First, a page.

Why do people do this? Well, ’cause getting from northbound Masonic to southbound, which is the only way to get into the parking lot, is a PITA. Drivers are banned from simply turning left into the parking lot because that would end up blocking half of northbound Masonic, and of course Masonic is the Great Connector betwixt The Avenues and the Place Where People Want To Be.
And even if you get yourself facing southbound, you still have to queue up to get into TJ’s ridiculously small parking lot. Hey, couldn’t they have built an underground garage? Well, sure, but you’d have to talk with the Planning Department about that. And hey, couldn’t they have built parking on the roof? Well, sure, and actually they did but you’d have to talk with the Planning Department about that because the average shopper isn’t allowed to park on the roof.
And actually, the current parking situation is better than before. Our vaunted Planning Department did a very poor job with this project and now we’re left with a kludgy fix that commits part of Masonic to TJ’s shoppers idling and parking and waiting.
So that’s the situation, that’s why people say I-don’t-wanna-deal-with-all-that and simply park on northbound Masonic on the east side of the street.
And that’s fine, that’s legal, but then the shoppers see that northbound Masonic has long stretches when it’s empty (because drivers need to wait at a red for a long time to let traffic on Geary go through) and they see a bunch of stalled traffic on southbound Masonic (because of the shoppers queuing up and also to wait at a red for a long time to let traffic on Geary go through). So they march across 30 MPH Masonic to get to the store.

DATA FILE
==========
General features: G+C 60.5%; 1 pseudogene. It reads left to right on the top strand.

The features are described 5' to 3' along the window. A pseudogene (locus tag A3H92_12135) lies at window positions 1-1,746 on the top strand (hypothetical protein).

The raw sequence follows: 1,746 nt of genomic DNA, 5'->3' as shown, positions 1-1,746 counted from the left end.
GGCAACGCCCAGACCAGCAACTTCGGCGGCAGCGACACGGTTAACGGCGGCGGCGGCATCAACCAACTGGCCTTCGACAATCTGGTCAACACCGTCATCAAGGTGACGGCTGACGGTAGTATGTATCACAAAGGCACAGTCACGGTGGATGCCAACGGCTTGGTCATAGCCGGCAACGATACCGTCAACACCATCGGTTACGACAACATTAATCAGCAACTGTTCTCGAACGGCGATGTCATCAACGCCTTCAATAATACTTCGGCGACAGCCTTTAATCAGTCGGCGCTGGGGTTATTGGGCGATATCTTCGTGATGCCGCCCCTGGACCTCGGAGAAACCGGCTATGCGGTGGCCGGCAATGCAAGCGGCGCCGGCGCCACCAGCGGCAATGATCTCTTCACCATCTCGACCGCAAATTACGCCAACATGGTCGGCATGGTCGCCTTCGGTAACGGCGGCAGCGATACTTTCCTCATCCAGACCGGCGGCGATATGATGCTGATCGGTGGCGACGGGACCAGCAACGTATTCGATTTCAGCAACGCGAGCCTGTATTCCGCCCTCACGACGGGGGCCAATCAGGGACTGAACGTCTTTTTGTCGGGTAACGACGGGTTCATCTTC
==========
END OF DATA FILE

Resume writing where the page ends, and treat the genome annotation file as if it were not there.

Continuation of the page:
How many TJs shoppers do this on a busy day? IDK, hundreds. It’s their thing, it’s their routine.
So can you die doing this? Sure. Does TJ’s know about this situation? Sure. I don’t see how they couldn’t be aware. I mean, when you have journalists calling up your store asking about how somebody died, I assume that you’re aware of the situation.
What’s the solution? Well, people’d be safer walking down to Geary and crossing legally, but they all already know that.
You see the problem is that they don’t know how dangerous it is to do what they’re doing.
Hey, you know how many people die at Ocean Beach during a typical year? A lot. So many theat they have a special sign:
How about similar signs for shoppers at this unique store:
People Jaywalking Have Died Here
How about that?
Unique situations call for unique signs, right?
Are you going to do anything at all, Trader Joe’s #100?
I guess backhoe operators don’t rob too many banks, so nobody needs to worry about ever trying to read their license plates…
IDK. I’d need somebody to spell out all the rules.
Anyway, this skateboarder was prolly a tad too aggressive to be in compliance with Frisco’s rules, whatever they are…
Here are the rules to the game:
Dude was about a quarter mile away from the beaches of northwest Frisco.
IMO, this fellow (who was, granted, west of the Golden Gate) was in San Francisco Bay. But the rules for dungeness crab trapping seem to indicate that he was _outside_ of SF Bay. Ergo, this hobby is A-OK.
News to me…